Some people have said that serving others is demeaning or somehow lowers yourself, but I see it as just the opposite. Serving someone is recognizing their need, and then recognizing the ability or strength within yourself that can meet that need. If done properly and with compassion for the other person's true needs (and not just what you want to give), it builds up both people.

Look around you today and see who you can help. Even if it's just a smile for the lonely-looking teenager on the bus or helping an elderly woman carry a suitcase up the subway stairs, or even thinking a prayer every time you think of the Philippines - it's all good, and it all contributes to the happiness in the universe. And if you can think bigger, do greater things, do more, then do it.

Saturday, 9 November 2013

Fall Fusion Bagpipe Workshops

I just got back from Brantford, where I spent a day attending four workshops on various aspects of piping. I took two classes from Michael Grey, one on the history of piping in Ontario and how it is descended from the Cameron School (which ties back to Patrick Og MacCrimmon), and one on canntaireachd and piobaireachd, which was fun and surprisingly practical. Then I attended a class with Ellen Mole, who taught us some execution techniques which especially helped with my tachums. And then I had a class learning competitive reels with Bob Worrall. In between, we were served a fantastic lunch (and I make here a full confession: I broke down and ate a pulled pork sandwich in spite of myself, the first in two years. I'm a semi-vegetarian, but I just couldn't ignore that yummy smell.) The evening wrapped up with a brief concert by Willie McCallum. All of this amazingness was sponsored by the Paris Port Dover Pipe Band.

Now for people who don't play the bagpipes, the above names may not mean anything to you. These are some of the top players, not just in Canada but in the world. I can't believe my luck, to live in a place where such opportunities are available. It's a bit mindboggling. Between classes we stood around a refreshment table, chatting, and I couldn't help telling Michael Grey and Bob Worrall, "I can't believe I'm standing here eating doughnuts with the gods of piping!" This is the sort of stuff you tell your great-grandchildren.

After this long day, the teenage boys in our group were giddy and bouncy, pumped with adrenalin. You sure don't see that after they spend eight hours at school. You could just see the enthusiasm, the twitching of the fingers, the realization that they had a rightful place in the group - they weren't just tagging along with the adults; perhaps there was the beginning of an understanding that they were the key to carrying this whole enterprise and history forward.

I came away wanting to learn canntaireachd in more depth, wanting to sit at these people's feet and soak up every bit of what they know, wanting to play more. You can't help but feel that if you were exposed to that kind of instruction more often, you would really grow by leaps and bounds. You couldn't help but soar.

There is something fundamental and - what's the word I want? Inherent? Visceral? - about a big group of people sitting around playing traditional folk music together. There is a sudden bond with these unknown people, a feeling of identity, of ancientness and timelessness, of sharing a common heritage. But there's also a strange feeling of "If the world ends in a zombie apocalypse and we're reduced to sitting around a fire eating locusts and lichen, we will still be able to produce our own music." Maybe that quality - being drawn to beauty, to creativity - is the core of being human. We are the keepers of the culture, the ones who will pass the traditions down to the next generation - not just the piping, but the history and the values and the quirkiness and the sheer determination of our predecessors. From what I could see today, the next generation is receptive, talented, and more than capable of carrying it on. The future is in good hands.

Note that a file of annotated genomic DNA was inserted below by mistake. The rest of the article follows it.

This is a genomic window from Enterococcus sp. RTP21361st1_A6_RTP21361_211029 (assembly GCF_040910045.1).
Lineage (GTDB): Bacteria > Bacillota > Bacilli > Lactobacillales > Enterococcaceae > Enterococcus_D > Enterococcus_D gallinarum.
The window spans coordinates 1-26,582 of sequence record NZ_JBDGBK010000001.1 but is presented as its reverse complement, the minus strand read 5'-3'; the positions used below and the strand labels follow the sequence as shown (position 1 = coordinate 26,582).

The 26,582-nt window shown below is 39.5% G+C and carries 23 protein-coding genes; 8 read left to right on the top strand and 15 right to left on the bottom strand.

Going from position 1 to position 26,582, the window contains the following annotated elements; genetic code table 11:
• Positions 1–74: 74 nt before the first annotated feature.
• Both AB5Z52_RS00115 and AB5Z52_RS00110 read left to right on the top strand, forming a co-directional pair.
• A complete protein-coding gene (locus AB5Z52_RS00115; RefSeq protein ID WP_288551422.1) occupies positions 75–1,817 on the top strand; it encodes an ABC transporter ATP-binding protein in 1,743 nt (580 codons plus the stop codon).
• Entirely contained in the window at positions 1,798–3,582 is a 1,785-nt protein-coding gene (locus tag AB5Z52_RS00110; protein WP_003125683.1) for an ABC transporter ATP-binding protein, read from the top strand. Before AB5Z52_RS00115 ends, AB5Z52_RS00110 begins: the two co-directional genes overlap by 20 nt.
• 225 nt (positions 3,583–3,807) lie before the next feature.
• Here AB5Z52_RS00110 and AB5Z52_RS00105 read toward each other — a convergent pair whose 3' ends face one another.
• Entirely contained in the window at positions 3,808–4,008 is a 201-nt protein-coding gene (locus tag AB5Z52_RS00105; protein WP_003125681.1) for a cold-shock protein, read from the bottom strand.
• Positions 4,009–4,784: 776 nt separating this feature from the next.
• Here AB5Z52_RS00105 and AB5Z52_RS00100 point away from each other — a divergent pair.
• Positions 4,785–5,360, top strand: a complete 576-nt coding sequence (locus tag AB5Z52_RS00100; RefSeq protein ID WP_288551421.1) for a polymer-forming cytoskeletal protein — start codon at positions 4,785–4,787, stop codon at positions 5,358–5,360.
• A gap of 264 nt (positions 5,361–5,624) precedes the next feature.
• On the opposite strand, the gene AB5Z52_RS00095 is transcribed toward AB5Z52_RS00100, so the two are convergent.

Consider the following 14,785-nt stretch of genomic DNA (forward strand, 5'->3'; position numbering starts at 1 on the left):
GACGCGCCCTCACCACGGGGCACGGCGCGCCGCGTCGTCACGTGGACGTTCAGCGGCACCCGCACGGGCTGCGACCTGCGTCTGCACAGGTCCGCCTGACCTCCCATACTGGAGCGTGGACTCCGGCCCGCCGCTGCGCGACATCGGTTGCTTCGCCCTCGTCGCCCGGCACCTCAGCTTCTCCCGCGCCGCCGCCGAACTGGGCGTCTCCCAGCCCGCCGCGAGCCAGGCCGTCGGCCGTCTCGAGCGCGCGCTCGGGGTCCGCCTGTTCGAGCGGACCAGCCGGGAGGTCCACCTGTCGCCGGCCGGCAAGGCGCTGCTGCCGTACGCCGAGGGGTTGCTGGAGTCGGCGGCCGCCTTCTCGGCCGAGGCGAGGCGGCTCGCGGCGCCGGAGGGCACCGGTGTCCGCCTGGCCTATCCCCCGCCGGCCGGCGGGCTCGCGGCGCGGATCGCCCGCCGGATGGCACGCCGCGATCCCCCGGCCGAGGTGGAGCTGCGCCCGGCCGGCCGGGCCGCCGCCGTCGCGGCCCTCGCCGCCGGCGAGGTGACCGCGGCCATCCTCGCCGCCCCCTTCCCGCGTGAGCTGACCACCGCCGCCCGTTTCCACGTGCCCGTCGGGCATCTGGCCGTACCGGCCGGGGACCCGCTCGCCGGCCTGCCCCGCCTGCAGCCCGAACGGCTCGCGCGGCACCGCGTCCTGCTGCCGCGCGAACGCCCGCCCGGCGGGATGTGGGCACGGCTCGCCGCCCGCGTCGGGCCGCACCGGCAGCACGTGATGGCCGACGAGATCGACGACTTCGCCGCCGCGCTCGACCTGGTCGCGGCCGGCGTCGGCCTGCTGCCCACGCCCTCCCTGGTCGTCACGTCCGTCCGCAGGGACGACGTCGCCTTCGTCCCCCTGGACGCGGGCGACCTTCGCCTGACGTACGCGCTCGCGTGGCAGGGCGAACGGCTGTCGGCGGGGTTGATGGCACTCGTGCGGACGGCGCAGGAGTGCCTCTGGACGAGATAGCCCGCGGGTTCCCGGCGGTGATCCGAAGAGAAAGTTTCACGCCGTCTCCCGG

Friday, 1 November 2013

My book is out!

Desperate Measures is now available in stores. You can find it at Seagull Books, Deseret Books, on Amazon, Barnes & Noble, and maybe Walmart in the western U.S. However, some websites seem to have it listed under their music category for some weird reason. While I did throw some bagpipes into the story, I promise it's a mystery novel, not music. (Though there is an audio book!) If anyone feels inspired to set it to song, though, feel free! :)

I guess, after all, it is a mystery...

A little consideration goes a long way

I was recently in the Dulles Airport and came across something I'd never seen before - a relief station for service animals. The door was slightly ajar, so I peeked in. There was a room with fake grass and a fake fire hydrant, complete with white picket fence. And I was astounded to realize I've never once wondered what people with guide dogs or other service animals do about -- er -- that end of things. The animals get stuck for long hours in airports too, same as their people, and I thought it was so sensitive and compassionate for both people and animals for the airport to provide this service. Do all airports have this and I've just never seen it before?

In the Salt Lake City Airport they have a playground with jungle gym in the middle of the terminal, for entertaining small children during waits. I thought this was brilliant too, taking the needs of both parents and children into account. I myself have been reduced to entertaining children for hours with Kleenex puppets and paper cup towers, so I know how appreciative parents of young kids must be for a real-life playground.

Little thoughtful things like this go a long way, letting other people know we've thought about their needs and cared enough to do something about them. A small gesture, a little accommodation, can change a person's whole experience.